Smart contract pioneer Clause has partnered with ConsenSys company Kaleido, a new platform designed to help businesses ‘easily’ and cheaply create their own private blockchains in conjunction with the Enterprise Ethereum Alliance and Amazon Web Services.
This will be an important step if Kaleido, which can be seen as ‘a managed Blockchain-as-a-Service offering’, gets traction in the wider business, and commercial legal, world – because the platform is designed to do one thing: make it much easier for companies to turn their consortia of blockchain enthusiasts into members of a real, live, working blockchain.
It does this by providing a relatively simplified (but not that simple – see below) interface for people with experience in this area to quickly create a fully functional private network on Ethereum. Then it offers, via a marketplace, a suite of tools and applications that will bring this network to life. As, after all, there is no point having a nice new shiny network if you don’t have the tools to do anything useful with it.
So, in this case, Clause will now also be available ‘on tap’ for users of the Kaleido platform. It should in theory be as simple as: 1) find a group of companies/law firms that want to be part of a blockchain, 2) build the network via Kaleido, 3) start using the applications, such as Clause – but also rival smart contract company OpenLaw – from its marketplace and you’re fully operational, if you want that.
As Kaleido says: ‘Blockchain is hard, but it doesn’t need to be. Kaleido harnesses a full range of blockchain technologies with checkbox simplicity. Create and customise your private chain with click button simplicity and save months and $ millions in the process.’
This is another step toward making blockchain and smart contracts a real world reality for many businesses that perhaps have toyed with the technology, understand the theory, but have yet to really put it into action for live matters.
And that certainly seems to be the sticking point for blockchain applications. The tech is there now. There have been dozens of trials, pilots, experiments, dummy runs etc, but few mainstream, continuous, real life applications that become part of ‘business as usual’.
So, anything that makes life easier, that can add ‘checkbox simplicity’ to running smart contracts on a private network would be a great step.
Or, as Kaleido’s founder, Steve Cerveny, puts it: ‘With organisations becoming increasingly eager to capture this potential, why are we not seeing greater, faster enterprise adoption? To date it’s been a struggle to move experimental projects forward into live production networks. We are seeing lots of PoC and pilots but many are stalling or even quietly abandoned.
‘Why is that? Blockchain is hard. Getting a consortium online and running a production blockchain is very hard. Building and operating a live blockchain network requires skills that are in short supply and a shared IT infrastructure across all involved parties, which has proven to be difficult and costly up until now. But with Kaleido it doesn’t need to be.’
But is this really going to work? Check out the short video below and see for yourself.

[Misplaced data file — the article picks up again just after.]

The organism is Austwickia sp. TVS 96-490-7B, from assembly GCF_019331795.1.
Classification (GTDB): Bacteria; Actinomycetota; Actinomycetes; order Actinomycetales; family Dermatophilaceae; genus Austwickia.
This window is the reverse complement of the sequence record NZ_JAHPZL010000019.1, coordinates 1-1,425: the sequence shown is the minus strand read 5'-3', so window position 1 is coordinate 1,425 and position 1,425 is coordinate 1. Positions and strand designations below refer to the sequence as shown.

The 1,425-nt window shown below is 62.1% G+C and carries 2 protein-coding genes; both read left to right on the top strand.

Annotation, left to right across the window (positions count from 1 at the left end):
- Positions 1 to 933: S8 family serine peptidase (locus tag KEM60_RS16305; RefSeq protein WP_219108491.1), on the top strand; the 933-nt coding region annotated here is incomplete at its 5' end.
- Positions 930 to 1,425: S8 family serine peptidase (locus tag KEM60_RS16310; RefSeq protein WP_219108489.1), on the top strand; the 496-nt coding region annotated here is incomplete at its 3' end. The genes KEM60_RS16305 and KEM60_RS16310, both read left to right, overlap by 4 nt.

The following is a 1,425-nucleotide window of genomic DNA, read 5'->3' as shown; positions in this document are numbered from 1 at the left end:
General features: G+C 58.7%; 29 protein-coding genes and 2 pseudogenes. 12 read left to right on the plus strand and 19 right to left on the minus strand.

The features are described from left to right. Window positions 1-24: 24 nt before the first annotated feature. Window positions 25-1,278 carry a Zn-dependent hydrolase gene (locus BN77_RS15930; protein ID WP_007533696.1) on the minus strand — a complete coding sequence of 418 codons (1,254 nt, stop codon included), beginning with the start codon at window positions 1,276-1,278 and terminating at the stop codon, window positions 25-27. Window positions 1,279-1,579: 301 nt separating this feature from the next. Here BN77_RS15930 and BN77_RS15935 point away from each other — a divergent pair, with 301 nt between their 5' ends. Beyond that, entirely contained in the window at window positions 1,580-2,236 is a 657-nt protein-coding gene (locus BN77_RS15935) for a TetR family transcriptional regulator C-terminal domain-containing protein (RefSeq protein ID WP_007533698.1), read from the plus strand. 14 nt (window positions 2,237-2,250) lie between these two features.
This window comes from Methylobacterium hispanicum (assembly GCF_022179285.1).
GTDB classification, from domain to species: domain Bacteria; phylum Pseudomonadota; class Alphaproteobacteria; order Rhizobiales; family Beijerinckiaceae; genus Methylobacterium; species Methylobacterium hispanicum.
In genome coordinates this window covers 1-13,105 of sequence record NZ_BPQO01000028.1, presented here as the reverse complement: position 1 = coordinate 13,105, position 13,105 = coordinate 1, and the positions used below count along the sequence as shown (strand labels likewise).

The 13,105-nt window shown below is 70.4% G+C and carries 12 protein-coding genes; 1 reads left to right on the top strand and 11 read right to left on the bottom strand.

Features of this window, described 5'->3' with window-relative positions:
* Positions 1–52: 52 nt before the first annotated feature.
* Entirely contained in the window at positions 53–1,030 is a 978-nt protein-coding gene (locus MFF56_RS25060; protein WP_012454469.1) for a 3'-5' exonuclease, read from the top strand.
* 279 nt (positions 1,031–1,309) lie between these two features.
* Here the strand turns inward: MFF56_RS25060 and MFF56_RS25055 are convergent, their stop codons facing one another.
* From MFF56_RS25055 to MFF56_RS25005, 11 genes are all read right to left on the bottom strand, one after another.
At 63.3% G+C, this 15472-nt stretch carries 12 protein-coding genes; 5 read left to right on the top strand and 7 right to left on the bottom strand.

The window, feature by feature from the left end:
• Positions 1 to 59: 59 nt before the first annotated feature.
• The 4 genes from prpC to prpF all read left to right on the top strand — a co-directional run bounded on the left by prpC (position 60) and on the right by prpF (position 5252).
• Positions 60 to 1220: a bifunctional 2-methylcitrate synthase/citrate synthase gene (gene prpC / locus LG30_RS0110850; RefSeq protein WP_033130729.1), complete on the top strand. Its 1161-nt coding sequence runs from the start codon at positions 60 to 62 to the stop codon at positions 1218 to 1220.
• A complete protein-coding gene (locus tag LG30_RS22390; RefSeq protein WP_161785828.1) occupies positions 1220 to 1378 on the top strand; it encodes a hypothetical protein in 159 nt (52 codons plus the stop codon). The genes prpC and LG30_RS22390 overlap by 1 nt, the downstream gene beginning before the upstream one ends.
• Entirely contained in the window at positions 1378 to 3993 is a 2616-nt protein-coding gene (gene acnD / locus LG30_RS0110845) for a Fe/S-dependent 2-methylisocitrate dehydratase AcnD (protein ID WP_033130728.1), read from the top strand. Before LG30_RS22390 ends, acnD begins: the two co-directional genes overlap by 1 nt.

Clause said this: ‘With no programming you can record the dynamic contractual obligations emitted by Smart Clauses onto a permissioned enterprise Ethereum. This ensures that all the participants in an enterprise blockchain business network have a consistent and tamper-proof record of all contractual obligations.’
Artificial Lawyer spoke to Clause’s co-founder, Peter Hunn, to find out some more.
AL has watched the instruction video and it looks like the level of technical proficiency needed is still very high.
I agree with that to a degree, but I would say that this is not really intended to be for non-developers. Kaleido is for technical users, in much the same way AWS is.
[But,] users won’t really know they are using it. Clause, on the other hand, has always worked to make it easy for non-technical users. That’s why you don’t have to (if you don’t want to) see any code or markup. Drag and drop, like an e-signature block.
Why is being able to create a private instance of Ethereum such a big thing?
It means that you can spin up Clause to use on Ethereum just like you would do an app on iOS, for example. No nasty set up or technical knowledge required.
What does being part of the marketplace mean?
It means that users can set up Clause on Ethereum and Ethereum-based networks quickly and easily.
Can’t users of Clause do all of this themselves already?
They can use Ethereum with Clause and have been able to for a while. The difference is that now you can do all your technical set up via Kaleido and at the same time add Clause support.
So, there you go. As noted above, if you’re not experienced in working in the blockchain field you’re probably not going to be able to knock together a private network overnight on your own, even with the great efforts to simplify things that Kaleido have made.
But, if your firm has people who can get their heads around the mass of jargon and understand some of the technical aspects, then perhaps this could really speed things up and get people over the line into real, working uses of the tech, rather than just pilots.
We’ll soon see whether this is taken up or not. Either way, it looks like a step in the right direction. That said, Artificial Lawyer is waiting for the day when building a private network is as simple as using SquareSpace to intuitively create a HTML website. And we will probably get there one day.